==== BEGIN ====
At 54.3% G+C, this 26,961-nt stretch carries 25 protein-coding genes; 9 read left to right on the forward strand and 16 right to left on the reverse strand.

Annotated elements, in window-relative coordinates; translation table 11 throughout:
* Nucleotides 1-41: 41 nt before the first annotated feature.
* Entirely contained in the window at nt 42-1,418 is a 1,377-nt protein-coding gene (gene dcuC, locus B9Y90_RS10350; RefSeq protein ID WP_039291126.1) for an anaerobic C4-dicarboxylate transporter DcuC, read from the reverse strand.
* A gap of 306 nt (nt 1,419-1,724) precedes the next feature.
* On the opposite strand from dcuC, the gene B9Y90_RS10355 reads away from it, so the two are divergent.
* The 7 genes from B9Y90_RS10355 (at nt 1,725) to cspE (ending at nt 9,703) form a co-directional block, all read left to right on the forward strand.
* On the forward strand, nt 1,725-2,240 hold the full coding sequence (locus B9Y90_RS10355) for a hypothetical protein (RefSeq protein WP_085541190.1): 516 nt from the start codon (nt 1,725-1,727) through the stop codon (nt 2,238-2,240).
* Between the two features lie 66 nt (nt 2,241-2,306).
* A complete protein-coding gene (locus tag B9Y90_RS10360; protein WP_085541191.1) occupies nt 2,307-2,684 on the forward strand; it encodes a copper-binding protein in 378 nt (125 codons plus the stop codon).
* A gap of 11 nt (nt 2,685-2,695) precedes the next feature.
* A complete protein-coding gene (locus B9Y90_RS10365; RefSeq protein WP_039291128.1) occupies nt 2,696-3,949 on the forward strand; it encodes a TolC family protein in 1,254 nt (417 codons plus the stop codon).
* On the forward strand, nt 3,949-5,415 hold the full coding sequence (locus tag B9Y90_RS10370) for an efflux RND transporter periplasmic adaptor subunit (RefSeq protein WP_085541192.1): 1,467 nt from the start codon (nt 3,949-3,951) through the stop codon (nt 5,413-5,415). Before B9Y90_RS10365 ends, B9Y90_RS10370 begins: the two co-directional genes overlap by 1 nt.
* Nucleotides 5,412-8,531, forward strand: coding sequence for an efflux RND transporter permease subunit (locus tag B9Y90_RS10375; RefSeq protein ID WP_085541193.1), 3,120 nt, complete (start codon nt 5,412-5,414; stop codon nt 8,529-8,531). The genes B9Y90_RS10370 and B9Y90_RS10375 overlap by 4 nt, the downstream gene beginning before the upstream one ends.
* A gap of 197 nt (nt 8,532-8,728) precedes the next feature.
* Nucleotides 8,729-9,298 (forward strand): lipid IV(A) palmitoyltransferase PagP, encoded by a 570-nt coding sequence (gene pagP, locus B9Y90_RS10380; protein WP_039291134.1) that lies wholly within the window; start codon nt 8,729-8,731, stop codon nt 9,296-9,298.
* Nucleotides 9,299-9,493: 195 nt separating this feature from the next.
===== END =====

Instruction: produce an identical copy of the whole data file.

At 54.3% G+C, this 26,961-nt stretch carries 25 protein-coding genes; 9 read left to right on the forward strand and 16 right to left on the reverse strand.

Annotated elements, in window-relative coordinates; translation table 11 throughout:
* Nucleotides 1-41: 41 nt before the first annotated feature.
* Entirely contained in the window at nt 42-1,418 is a 1,377-nt protein-coding gene (gene dcuC, locus B9Y90_RS10350; RefSeq protein ID WP_039291126.1) for an anaerobic C4-dicarboxylate transporter DcuC, read from the reverse strand.
* A gap of 306 nt (nt 1,419-1,724) precedes the next feature.
* On the opposite strand from dcuC, the gene B9Y90_RS10355 reads away from it, so the two are divergent.
* The 7 genes from B9Y90_RS10355 (at nt 1,725) to cspE (ending at nt 9,703) form a co-directional block, all read left to right on the forward strand.
* On the forward strand, nt 1,725-2,240 hold the full coding sequence (locus B9Y90_RS10355) for a hypothetical protein (RefSeq protein WP_085541190.1): 516 nt from the start codon (nt 1,725-1,727) through the stop codon (nt 2,238-2,240).
* Between the two features lie 66 nt (nt 2,241-2,306).
* A complete protein-coding gene (locus tag B9Y90_RS10360; protein WP_085541191.1) occupies nt 2,307-2,684 on the forward strand; it encodes a copper-binding protein in 378 nt (125 codons plus the stop codon).
* A gap of 11 nt (nt 2,685-2,695) precedes the next feature.
* A complete protein-coding gene (locus B9Y90_RS10365; RefSeq protein WP_039291128.1) occupies nt 2,696-3,949 on the forward strand; it encodes a TolC family protein in 1,254 nt (417 codons plus the stop codon).
* On the forward strand, nt 3,949-5,415 hold the full coding sequence (locus tag B9Y90_RS10370) for an efflux RND transporter periplasmic adaptor subunit (RefSeq protein WP_085541192.1): 1,467 nt from the start codon (nt 3,949-3,951) through the stop codon (nt 5,413-5,415). Before B9Y90_RS10365 ends, B9Y90_RS10370 begins: the two co-directional genes overlap by 1 nt.
* Nucleotides 5,412-8,531, forward strand: coding sequence for an efflux RND transporter permease subunit (locus tag B9Y90_RS10375; RefSeq protein ID WP_085541193.1), 3,120 nt, complete (start codon nt 5,412-5,414; stop codon nt 8,529-8,531). The genes B9Y90_RS10370 and B9Y90_RS10375 overlap by 4 nt, the downstream gene beginning before the upstream one ends.
* A gap of 197 nt (nt 8,532-8,728) precedes the next feature.
* Nucleotides 8,729-9,298 (forward strand): lipid IV(A) palmitoyltransferase PagP, encoded by a 570-nt coding sequence (gene pagP, locus B9Y90_RS10380; protein WP_039291134.1) that lies wholly within the window; start codon nt 8,729-8,731, stop codon nt 9,296-9,298.
* Nucleotides 9,299-9,493: 195 nt separating this feature from the next.